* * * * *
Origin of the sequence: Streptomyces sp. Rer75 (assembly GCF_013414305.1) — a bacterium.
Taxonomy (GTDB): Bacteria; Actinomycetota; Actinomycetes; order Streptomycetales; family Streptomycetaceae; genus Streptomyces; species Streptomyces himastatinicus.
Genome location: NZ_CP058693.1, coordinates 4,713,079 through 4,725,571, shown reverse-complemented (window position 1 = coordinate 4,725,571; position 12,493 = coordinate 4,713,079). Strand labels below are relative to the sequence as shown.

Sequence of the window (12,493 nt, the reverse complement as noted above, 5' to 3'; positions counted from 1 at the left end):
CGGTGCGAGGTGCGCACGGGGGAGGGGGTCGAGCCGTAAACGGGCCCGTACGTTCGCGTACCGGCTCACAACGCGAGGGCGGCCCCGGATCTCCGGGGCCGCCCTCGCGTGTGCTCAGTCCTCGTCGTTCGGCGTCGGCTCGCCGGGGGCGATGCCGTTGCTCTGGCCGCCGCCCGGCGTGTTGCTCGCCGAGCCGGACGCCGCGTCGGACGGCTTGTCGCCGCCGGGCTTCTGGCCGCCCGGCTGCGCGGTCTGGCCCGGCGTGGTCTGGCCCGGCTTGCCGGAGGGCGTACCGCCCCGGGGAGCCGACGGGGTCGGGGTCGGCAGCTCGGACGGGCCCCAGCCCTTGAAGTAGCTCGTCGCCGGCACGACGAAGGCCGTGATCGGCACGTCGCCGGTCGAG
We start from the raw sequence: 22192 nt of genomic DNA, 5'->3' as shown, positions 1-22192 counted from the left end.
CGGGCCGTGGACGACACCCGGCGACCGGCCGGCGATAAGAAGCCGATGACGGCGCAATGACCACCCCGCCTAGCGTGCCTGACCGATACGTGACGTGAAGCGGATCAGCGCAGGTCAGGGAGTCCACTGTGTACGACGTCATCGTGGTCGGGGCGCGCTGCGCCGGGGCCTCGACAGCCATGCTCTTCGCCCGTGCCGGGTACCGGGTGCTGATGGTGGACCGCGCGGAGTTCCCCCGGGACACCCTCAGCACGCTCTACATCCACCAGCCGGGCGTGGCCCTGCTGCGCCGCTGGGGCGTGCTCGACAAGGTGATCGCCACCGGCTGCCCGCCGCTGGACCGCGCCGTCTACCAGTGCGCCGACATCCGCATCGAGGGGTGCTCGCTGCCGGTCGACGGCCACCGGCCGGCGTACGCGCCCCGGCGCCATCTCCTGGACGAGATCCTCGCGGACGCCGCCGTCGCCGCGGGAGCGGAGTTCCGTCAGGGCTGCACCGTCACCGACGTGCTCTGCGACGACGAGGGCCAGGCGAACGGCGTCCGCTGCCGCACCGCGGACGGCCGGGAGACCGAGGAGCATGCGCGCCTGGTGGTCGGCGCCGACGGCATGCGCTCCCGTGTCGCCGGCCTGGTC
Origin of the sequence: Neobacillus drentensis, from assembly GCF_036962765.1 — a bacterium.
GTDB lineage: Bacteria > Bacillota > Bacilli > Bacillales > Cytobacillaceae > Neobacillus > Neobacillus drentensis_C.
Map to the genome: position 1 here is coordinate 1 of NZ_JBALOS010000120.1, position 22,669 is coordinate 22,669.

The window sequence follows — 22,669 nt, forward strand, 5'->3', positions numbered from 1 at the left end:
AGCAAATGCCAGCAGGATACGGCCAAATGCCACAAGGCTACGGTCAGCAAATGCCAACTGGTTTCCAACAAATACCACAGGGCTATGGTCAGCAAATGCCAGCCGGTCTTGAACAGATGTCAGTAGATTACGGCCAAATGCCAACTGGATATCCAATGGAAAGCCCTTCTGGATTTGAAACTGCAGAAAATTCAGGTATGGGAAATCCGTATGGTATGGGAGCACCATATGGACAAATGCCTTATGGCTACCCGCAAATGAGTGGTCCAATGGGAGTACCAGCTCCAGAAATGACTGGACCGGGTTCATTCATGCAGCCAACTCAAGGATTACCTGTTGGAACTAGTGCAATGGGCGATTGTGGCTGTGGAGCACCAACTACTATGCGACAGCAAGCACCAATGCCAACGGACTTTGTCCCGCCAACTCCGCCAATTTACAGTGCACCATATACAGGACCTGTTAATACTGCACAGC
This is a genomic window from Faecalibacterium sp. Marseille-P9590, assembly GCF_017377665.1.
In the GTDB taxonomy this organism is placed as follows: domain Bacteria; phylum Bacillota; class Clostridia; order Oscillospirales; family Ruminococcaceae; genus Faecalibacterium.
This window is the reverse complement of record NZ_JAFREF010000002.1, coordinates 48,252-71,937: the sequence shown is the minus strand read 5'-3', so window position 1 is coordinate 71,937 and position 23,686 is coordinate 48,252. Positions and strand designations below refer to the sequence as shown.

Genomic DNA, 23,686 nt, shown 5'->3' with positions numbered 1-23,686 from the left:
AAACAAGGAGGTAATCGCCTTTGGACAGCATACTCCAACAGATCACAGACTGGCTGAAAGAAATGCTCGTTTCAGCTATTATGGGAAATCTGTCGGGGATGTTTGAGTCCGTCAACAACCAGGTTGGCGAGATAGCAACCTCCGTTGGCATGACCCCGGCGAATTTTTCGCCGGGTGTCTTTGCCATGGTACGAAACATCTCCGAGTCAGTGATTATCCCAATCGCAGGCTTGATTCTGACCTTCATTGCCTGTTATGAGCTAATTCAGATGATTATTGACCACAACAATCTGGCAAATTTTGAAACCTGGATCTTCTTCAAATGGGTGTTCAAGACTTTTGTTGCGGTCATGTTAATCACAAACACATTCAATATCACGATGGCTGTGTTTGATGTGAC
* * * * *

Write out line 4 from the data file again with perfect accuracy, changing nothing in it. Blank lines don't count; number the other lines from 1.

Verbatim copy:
Sequence of the window (12,493 nt, the reverse complement as noted above, 5' to 3'; positions counted from 1 at the left end):